So you’re driving an old car, but when does old become too old? How do you know when to sell or junk that old car? Consider the following factors when deciding if it’s time for something new.
Older vehicles can face safety issues that are difficult or impossible to repair. Sure, wear and tear safety items like brakes and tires can be replaced, but a rusted frame can’t—at that point, you’ll need something new. You can’t patch holes in the floorboard easily, either. Other safety items that could be fixed may simply cost too much.
When your vehicle is unsafe for you and others, it’s time to remove it from the road.
One of the easiest ways to know it’s time to say goodbye is when the repair bills start piling up to the point that you’re paying more to keep your car running than it would cost you to purchase a replacement car. Consider the various costs when deciding if it’s time to retire your current car.
Take some time to sit down and do the math: How much are you paying for repairs and maintenance compared to the cost of a new or used car? Don’t forget that there are other costs associated with your car being in the shop—lost wages if you’re taking time off work or the cost of rental cars or other transportation alternatives while your car is in the shop. There’s also a time consideration involved—how much time is being lost while you take your car back and forth to the shop or spend all your free time working on it?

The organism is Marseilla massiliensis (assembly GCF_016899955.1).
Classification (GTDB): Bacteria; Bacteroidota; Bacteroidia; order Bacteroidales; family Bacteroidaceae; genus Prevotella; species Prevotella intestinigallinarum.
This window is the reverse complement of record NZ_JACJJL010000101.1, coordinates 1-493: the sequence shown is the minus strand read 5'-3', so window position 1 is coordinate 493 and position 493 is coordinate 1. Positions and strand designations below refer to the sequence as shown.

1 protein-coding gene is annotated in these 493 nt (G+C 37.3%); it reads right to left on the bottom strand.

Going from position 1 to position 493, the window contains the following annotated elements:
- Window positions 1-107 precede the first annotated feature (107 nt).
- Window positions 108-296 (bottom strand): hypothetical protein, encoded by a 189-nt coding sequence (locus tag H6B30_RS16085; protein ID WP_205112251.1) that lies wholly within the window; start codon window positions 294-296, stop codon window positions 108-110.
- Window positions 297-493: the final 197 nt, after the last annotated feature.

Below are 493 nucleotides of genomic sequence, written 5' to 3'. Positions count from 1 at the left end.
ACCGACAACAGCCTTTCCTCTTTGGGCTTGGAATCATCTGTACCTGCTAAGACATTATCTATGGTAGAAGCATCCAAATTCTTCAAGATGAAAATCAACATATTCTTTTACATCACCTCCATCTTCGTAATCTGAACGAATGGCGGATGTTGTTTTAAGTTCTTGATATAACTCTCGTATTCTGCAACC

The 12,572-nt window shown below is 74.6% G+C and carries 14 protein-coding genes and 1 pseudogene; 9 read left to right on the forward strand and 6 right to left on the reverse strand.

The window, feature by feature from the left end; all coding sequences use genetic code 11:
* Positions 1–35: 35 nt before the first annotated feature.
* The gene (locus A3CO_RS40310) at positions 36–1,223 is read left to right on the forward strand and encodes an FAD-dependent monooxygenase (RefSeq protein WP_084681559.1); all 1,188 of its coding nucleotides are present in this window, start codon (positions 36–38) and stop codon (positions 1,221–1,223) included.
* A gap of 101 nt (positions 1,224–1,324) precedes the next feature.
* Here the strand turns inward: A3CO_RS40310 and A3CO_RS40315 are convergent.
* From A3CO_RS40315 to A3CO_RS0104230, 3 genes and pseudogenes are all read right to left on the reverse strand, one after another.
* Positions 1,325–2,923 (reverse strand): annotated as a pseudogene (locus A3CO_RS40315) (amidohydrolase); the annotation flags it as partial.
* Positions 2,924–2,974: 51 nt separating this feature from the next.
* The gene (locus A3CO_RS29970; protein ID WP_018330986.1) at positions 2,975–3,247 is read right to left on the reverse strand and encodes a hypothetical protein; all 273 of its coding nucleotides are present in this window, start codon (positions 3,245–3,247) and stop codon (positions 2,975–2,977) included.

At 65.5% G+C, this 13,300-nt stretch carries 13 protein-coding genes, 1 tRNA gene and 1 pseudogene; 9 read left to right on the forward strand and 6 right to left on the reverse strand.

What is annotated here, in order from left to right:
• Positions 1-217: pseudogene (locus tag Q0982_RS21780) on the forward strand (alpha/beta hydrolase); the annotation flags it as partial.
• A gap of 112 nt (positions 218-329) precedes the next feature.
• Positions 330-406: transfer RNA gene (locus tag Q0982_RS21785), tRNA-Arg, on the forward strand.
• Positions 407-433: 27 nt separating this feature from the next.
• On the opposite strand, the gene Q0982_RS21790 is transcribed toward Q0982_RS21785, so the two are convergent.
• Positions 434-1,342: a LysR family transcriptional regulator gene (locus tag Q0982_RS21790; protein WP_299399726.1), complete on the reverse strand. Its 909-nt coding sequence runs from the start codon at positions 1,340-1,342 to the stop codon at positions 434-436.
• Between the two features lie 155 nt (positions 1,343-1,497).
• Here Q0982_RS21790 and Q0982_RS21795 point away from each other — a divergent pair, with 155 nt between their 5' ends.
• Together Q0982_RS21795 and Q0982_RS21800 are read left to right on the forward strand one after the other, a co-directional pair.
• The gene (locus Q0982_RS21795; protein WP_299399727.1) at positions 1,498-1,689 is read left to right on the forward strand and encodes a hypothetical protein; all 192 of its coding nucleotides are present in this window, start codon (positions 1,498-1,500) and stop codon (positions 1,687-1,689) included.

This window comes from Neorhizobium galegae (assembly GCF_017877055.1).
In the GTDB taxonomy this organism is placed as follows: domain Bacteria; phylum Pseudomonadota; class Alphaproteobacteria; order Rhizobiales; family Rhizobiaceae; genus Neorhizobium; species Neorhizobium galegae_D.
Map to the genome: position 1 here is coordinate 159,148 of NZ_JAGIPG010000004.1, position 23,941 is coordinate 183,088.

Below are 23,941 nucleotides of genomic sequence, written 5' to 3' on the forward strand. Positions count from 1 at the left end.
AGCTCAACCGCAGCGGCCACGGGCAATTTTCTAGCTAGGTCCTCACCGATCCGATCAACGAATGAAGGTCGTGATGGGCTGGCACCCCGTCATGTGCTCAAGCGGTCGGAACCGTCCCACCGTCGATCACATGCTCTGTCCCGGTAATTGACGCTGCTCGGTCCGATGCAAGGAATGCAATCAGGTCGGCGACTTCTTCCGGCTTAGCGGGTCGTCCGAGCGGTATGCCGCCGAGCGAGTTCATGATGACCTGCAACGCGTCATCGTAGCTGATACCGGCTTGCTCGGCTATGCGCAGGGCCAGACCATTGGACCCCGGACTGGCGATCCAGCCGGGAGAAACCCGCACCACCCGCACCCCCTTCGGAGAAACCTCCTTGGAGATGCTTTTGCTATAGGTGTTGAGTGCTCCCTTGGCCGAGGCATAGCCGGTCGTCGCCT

Major Component Failure
Engines and transmissions can be very expensive once they fail, with cost figures ranging into the thousands of dollars in some cases. It might be better to use the money that would otherwise be spent on a new engine or transmission as a down payment toward the purchase price of a new or used car.
If your car needs work on its major components, it’s likely that a new or lightly used pre-owned car will last longer than your current vehicle, even after the addition of a new engine or transmission.
Cost Versus Benefits
Safety is even more important than the time and costs of dealing with a failing old car. But in the end, it comes down to a cost-benefit analysis, and if the old car is costing you more than it’s benefiting you, it’s time to retire it.